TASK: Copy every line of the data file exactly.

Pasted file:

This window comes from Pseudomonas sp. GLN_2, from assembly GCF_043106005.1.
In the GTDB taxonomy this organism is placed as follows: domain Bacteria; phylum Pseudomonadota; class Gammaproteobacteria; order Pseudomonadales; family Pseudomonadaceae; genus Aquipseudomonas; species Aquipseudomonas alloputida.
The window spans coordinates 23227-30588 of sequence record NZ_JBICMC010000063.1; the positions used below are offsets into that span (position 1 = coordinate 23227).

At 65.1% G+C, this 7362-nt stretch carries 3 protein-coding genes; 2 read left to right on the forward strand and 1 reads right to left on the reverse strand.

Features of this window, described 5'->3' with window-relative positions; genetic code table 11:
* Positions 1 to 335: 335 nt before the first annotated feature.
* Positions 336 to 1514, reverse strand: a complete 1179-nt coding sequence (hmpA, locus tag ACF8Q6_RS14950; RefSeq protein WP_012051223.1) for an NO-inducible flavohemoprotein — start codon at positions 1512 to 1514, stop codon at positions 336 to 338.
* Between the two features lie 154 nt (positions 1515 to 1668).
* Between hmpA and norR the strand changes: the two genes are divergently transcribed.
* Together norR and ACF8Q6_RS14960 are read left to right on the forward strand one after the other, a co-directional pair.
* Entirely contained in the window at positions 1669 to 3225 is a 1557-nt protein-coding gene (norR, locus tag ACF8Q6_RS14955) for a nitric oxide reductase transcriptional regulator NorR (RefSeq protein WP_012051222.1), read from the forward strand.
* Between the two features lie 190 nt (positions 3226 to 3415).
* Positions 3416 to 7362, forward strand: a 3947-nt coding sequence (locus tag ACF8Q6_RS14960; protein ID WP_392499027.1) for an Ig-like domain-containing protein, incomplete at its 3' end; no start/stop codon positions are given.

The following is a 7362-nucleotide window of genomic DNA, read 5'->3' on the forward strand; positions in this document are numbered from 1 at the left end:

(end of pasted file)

This window comes from Pseudomonas sp. GLN_2, from assembly GCF_043106005.1.
In the GTDB taxonomy this organism is placed as follows: domain Bacteria; phylum Pseudomonadota; class Gammaproteobacteria; order Pseudomonadales; family Pseudomonadaceae; genus Aquipseudomonas; species Aquipseudomonas alloputida.
The window spans coordinates 23227-30588 of sequence record NZ_JBICMC010000063.1; the positions used below are offsets into that span (position 1 = coordinate 23227).

At 65.1% G+C, this 7362-nt stretch carries 3 protein-coding genes; 2 read left to right on the forward strand and 1 reads right to left on the reverse strand.

Features of this window, described 5'->3' with window-relative positions; genetic code table 11:
* Positions 1 to 335: 335 nt before the first annotated feature.
* Positions 336 to 1514, reverse strand: a complete 1179-nt coding sequence (hmpA, locus tag ACF8Q6_RS14950; RefSeq protein WP_012051223.1) for an NO-inducible flavohemoprotein — start codon at positions 1512 to 1514, stop codon at positions 336 to 338.
* Between the two features lie 154 nt (positions 1515 to 1668).
* Between hmpA and norR the strand changes: the two genes are divergently transcribed.
* Together norR and ACF8Q6_RS14960 are read left to right on the forward strand one after the other, a co-directional pair.
* Entirely contained in the window at positions 1669 to 3225 is a 1557-nt protein-coding gene (norR, locus tag ACF8Q6_RS14955) for a nitric oxide reductase transcriptional regulator NorR (RefSeq protein WP_012051222.1), read from the forward strand.
* Between the two features lie 190 nt (positions 3226 to 3415).
* Positions 3416 to 7362, forward strand: a 3947-nt coding sequence (locus tag ACF8Q6_RS14960; protein ID WP_392499027.1) for an Ig-like domain-containing protein, incomplete at its 3' end; no start/stop codon positions are given.

The following is a 7362-nucleotide window of genomic DNA, read 5'->3' on the forward strand; positions in this document are numbered from 1 at the left end: